Last week, three of the five judges on the Federal Communications Commission voted in favour of Chairman Tom Wheeler’s reclassification of the internet as a telecommunications service, thereby allowing the government to regulate it as a utility under the Communications Act to protect the principles of net neutrality – that all traffic on the Internet must be treated equally regardless of content or source. Wheeler argued that the commission needed to take a dramatic step to preserve a “fast, fair and open Internet.”
The Communications Act, which was amended in 1996, replaced the Federal Radio Commission with the Federal Communication Commission to regulate telecommunication, internet and broadcasting law. Under the act a ‘telecommunications carrier’ refers to a paid service while an ‘information service’ refers to capability.
It is important to note however that:
The need for the FCC to produce new rules came as a result of legal action taken in January 2014 by broadband provider Verizon as the agency didn’t have authority under Section 706 to regulate for net neutrality. The District Court of Columbia found, in favour of Verizon, that the FCC had improperly regulated Internet providers as if they were similar to a public utility when they were officially classified as information services under the Open Internet Order of 2010. Calls followed for the FCC to reclassify broadband as a utility duly followed with President Obama giving his full support last year urging the FCC to adopt the “strongest possible” rules.
Net neutrality is crucial to the future of the web according to World Wide Web inventor Sir Tim Berners-Lee. He argued in a European Commission blog post that abandoning the concept of net neutrality, where internet packet data is treated equally by a network regardless of its origin, would damage the openness of the web and the innovation it facilitates. Without net neutrality network operators would be able to block or inhibit web traffic and favour particular services, eroding competition and innovation. Governments would also be able to effectively censor the internet by restricting access to legal content.
With last week’s FCC ruling, the US becomes the fourth country behind the Netherlands, Slovenia and Chile to adopt new legislation on net neutrality. The Dutch rules differ somewhat as some rules allow for some premium deals between operators and services like Netflix, the online video-streaming company. Such agreements are to be tightly restricted under the new regulations by the FCC.
US internet providers fear plans to regulate broadband as a public utility will now give the US Government the power to mimic current European policies, such as forcing companies to share their infrastructure (Single Digital Market) and undermine market dominance. Regulatory burdens could affect their ability to manage traffic as well as future broadband investment according to broadband operators and providers. If telecommunications companies are unable to invest in technology and infrastructure the networks could grind to a standstill. To put this in context of the FCC ruling, US broadband providers are estimated to spend around $73bn (£47bn) a year on upgrading infrastructure with net usage expected to double over the next 10 years and data transmissions to increase eight-fold.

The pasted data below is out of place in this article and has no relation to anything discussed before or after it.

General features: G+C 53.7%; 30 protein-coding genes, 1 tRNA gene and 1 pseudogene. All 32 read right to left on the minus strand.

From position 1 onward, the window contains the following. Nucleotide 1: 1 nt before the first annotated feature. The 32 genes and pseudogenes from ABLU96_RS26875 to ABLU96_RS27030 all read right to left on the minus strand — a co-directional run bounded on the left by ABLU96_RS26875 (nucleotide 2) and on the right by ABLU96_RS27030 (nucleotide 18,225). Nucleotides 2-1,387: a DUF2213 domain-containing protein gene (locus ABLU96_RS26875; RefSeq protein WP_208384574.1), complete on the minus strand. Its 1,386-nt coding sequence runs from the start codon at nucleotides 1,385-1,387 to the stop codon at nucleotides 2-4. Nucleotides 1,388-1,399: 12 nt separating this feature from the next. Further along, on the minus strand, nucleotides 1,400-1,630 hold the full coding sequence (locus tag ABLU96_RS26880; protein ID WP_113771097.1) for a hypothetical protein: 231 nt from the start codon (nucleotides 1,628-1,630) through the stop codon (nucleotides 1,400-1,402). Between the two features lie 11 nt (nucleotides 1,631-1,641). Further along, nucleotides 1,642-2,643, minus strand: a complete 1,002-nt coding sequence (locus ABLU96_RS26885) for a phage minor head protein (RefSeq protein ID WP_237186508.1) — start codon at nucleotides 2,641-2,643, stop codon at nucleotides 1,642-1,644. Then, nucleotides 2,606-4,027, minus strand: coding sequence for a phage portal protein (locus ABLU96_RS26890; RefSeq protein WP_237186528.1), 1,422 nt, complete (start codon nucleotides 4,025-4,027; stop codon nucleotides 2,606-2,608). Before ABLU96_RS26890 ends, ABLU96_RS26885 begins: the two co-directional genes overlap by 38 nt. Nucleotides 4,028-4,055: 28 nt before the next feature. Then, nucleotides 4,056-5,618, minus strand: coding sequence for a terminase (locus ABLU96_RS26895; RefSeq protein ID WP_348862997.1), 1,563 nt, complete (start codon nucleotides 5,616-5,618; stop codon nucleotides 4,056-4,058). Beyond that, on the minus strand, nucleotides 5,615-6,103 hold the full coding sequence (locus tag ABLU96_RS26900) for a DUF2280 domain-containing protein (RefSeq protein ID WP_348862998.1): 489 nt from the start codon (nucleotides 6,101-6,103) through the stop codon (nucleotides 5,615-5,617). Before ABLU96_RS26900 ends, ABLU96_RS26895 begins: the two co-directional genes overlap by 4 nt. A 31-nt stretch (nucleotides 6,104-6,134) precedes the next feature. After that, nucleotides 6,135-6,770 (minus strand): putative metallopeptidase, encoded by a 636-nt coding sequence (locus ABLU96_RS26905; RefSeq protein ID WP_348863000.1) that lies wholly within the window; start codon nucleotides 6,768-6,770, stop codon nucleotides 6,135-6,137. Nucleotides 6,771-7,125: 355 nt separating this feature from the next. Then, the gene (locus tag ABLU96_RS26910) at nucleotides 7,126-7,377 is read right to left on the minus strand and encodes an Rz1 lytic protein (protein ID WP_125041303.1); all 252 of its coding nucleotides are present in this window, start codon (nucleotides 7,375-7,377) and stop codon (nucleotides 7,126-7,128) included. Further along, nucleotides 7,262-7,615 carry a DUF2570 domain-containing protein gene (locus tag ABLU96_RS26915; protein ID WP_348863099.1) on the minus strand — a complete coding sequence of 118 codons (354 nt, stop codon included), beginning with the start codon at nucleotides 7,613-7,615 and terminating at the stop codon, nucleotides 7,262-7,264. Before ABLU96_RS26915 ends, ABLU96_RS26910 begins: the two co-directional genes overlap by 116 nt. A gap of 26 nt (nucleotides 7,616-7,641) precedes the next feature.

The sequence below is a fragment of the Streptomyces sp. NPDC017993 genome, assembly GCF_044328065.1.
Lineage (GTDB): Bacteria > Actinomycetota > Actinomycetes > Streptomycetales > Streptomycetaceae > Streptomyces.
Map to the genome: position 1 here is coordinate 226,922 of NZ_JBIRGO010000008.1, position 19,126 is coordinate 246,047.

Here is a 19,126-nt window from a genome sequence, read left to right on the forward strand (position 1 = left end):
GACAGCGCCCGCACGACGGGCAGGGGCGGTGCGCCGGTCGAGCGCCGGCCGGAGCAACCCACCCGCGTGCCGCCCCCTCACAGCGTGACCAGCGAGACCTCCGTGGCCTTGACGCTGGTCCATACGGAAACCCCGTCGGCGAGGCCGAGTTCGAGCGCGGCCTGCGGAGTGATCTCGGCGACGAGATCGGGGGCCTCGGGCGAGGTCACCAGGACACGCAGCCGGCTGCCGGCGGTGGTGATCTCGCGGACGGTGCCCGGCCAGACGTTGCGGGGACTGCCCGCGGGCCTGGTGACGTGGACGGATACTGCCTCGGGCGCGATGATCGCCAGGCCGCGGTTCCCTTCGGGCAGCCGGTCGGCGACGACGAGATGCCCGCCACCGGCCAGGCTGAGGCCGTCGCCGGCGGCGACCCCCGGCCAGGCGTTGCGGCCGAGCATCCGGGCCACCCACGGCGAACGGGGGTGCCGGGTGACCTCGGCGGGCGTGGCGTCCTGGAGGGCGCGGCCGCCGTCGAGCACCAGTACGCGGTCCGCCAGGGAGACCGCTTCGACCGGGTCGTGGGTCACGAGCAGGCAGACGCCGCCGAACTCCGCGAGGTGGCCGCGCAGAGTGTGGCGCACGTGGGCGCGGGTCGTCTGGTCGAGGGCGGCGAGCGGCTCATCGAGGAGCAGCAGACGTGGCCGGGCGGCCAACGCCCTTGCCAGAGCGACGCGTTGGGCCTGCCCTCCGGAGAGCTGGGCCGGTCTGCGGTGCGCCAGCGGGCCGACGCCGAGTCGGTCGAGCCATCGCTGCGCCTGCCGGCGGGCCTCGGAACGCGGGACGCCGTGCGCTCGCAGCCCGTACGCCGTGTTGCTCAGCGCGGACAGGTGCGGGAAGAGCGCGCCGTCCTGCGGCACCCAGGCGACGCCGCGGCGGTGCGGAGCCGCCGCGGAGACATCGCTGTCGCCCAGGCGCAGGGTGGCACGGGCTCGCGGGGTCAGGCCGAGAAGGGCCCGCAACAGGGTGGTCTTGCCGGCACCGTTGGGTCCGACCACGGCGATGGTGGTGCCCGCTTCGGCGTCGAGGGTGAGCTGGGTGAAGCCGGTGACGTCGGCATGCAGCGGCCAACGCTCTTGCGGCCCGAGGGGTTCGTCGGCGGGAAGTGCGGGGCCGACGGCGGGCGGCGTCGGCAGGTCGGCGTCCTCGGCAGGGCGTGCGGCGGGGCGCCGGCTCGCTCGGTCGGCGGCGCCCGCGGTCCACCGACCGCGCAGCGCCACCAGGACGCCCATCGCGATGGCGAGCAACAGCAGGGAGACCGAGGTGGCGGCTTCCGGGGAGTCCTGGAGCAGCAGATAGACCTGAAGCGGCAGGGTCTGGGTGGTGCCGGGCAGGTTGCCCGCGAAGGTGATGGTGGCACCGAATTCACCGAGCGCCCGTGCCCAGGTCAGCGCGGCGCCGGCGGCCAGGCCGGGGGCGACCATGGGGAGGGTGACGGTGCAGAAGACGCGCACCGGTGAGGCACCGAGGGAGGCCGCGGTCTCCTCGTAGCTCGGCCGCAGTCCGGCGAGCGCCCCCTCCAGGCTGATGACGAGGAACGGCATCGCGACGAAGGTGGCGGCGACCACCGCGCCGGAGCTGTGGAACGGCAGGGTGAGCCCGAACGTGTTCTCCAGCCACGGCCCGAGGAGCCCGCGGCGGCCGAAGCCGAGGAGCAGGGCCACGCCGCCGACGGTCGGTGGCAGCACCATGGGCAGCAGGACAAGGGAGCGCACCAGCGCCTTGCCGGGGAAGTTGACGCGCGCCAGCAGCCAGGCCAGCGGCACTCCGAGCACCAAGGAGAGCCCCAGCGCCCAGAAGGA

The main changes for broadband providers are as follows:
The European Parliament, which passed net neutrality rules last April (2014) voted to restrict internet service providers’ (ISPs) ability to charge data-hungry services for faster network access. Introducing net neutrality regulation is one of its main targets of the new presidency of the European Council.
The rules also prohibit mobile networks and broadband providers from blocking services – such as WhatsApp messages or Google Drive storage – that compete with their own offerings. The proposal could mean that bandwidth heavy subscription services – such as Netflix, Amazon Instant Video, Blinkbox and Sky Go – do not have to raise their own prices to take account of new data speed fees from the ISPs. However, mobile and cable firms have warned that the law would also prevent them from being able to offer enhanced services. For example, charging a movie site a fee to ensure that ultra-high definition films run smoothly on consumers’ devices when they might otherwise stutter.
Europe’s Council of Ministers still need to be approve the rules, which are being negotiated with member states. The original strong stance adopted by the European Parliament is likely to be watered down in the final version of the law, experts say, due to industry concerns. Two of Europe’s biggest telecom operators have called on regulators to be flexible in finalising rules to protect the openness of the Internet, to allow them to give priority to certain kinds of data traffic on their networks. The chief executives of Vodafone and Deutsche Telekom said on Monday (02/03/15) at the Mobile World Congress in Barcelona that network operators needed to give special treatment to data for new services like connected cars and smart electricity meters to ensure that they functioned properly.
The precise language of the FCC’s rules were not revealed last week, and it could take weeks for the regulations to be published in the Federal Register, when they will be made public. At that point, Internet providers will have several weeks to take legal action against the regulation. With two of five judges disagreeing, it leaves the door open for years of legal action to follow suit.
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